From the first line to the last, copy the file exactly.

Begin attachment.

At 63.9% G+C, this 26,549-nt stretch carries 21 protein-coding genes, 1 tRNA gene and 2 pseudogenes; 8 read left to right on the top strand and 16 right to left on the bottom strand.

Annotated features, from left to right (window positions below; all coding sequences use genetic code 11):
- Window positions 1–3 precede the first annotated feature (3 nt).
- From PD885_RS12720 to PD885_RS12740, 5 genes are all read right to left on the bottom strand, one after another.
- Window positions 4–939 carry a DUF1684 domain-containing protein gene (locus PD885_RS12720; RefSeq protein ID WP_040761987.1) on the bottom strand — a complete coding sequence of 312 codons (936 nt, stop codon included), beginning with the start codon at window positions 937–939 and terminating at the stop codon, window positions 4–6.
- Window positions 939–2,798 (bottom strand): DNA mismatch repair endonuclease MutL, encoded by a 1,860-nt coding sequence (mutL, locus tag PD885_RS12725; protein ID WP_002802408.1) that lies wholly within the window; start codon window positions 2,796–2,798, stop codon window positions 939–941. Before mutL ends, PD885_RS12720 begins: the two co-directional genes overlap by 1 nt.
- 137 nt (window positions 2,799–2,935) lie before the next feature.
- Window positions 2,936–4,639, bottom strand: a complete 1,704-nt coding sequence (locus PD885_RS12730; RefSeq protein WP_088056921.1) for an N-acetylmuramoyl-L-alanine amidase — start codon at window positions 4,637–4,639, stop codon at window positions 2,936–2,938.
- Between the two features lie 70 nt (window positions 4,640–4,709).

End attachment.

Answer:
At 63.9% G+C, this 26,549-nt stretch carries 21 protein-coding genes, 1 tRNA gene and 2 pseudogenes; 8 read left to right on the top strand and 16 right to left on the bottom strand.

Annotated features, from left to right (window positions below; all coding sequences use genetic code 11):
- Window positions 1–3 precede the first annotated feature (3 nt).
- From PD885_RS12720 to PD885_RS12740, 5 genes are all read right to left on the bottom strand, one after another.
- Window positions 4–939 carry a DUF1684 domain-containing protein gene (locus PD885_RS12720; RefSeq protein ID WP_040761987.1) on the bottom strand — a complete coding sequence of 312 codons (936 nt, stop codon included), beginning with the start codon at window positions 937–939 and terminating at the stop codon, window positions 4–6.
- Window positions 939–2,798 (bottom strand): DNA mismatch repair endonuclease MutL, encoded by a 1,860-nt coding sequence (mutL, locus tag PD885_RS12725; protein ID WP_002802408.1) that lies wholly within the window; start codon window positions 2,796–2,798, stop codon window positions 939–941. Before mutL ends, PD885_RS12720 begins: the two co-directional genes overlap by 1 nt.
- 137 nt (window positions 2,799–2,935) lie before the next feature.
- Window positions 2,936–4,639, bottom strand: a complete 1,704-nt coding sequence (locus PD885_RS12730; RefSeq protein WP_088056921.1) for an N-acetylmuramoyl-L-alanine amidase — start codon at window positions 4,637–4,639, stop codon at window positions 2,936–2,938.
- Between the two features lie 70 nt (window positions 4,640–4,709).